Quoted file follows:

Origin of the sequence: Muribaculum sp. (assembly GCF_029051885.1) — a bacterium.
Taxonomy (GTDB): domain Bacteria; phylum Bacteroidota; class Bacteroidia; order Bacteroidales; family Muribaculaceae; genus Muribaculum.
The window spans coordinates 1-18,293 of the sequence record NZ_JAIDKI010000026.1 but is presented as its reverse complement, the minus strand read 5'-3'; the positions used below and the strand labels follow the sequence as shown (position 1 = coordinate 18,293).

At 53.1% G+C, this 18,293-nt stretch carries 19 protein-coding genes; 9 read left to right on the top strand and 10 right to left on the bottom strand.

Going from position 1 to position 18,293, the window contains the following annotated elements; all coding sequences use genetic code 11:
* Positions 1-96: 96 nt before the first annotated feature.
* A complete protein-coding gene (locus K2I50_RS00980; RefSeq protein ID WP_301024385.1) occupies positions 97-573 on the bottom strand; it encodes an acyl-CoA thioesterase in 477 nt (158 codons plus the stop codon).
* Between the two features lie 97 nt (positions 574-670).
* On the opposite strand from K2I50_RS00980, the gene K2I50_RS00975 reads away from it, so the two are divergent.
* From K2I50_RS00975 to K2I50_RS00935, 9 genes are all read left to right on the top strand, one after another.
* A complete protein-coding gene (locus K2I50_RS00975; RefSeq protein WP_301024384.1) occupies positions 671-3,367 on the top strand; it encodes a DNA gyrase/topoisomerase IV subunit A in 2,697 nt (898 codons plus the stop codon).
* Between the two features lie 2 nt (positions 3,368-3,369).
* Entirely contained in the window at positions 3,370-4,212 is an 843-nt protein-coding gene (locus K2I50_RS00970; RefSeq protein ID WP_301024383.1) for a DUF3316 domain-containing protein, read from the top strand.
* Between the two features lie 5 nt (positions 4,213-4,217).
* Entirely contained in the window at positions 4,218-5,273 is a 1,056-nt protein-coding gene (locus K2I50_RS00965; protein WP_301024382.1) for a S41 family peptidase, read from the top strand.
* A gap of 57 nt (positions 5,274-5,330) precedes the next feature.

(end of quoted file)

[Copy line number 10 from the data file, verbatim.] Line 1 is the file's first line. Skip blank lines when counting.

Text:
* From K2I50_RS00975 to K2I50_RS00935, 9 genes are all read left to right on the top strand, one after another.